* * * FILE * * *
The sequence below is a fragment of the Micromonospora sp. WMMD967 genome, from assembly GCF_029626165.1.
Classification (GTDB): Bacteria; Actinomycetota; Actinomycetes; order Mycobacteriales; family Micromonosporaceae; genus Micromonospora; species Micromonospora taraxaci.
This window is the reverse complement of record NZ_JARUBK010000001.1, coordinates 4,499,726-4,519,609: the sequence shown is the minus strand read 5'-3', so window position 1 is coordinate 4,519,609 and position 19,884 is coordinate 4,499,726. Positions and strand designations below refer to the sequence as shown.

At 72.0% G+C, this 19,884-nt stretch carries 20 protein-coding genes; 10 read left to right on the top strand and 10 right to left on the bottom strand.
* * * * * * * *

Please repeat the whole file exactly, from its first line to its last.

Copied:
The sequence below is a fragment of the Micromonospora sp. WMMD967 genome, from assembly GCF_029626165.1.
Classification (GTDB): Bacteria; Actinomycetota; Actinomycetes; order Mycobacteriales; family Micromonosporaceae; genus Micromonospora; species Micromonospora taraxaci.
This window is the reverse complement of record NZ_JARUBK010000001.1, coordinates 4,499,726-4,519,609: the sequence shown is the minus strand read 5'-3', so window position 1 is coordinate 4,519,609 and position 19,884 is coordinate 4,499,726. Positions and strand designations below refer to the sequence as shown.

At 72.0% G+C, this 19,884-nt stretch carries 20 protein-coding genes; 10 read left to right on the top strand and 10 right to left on the bottom strand.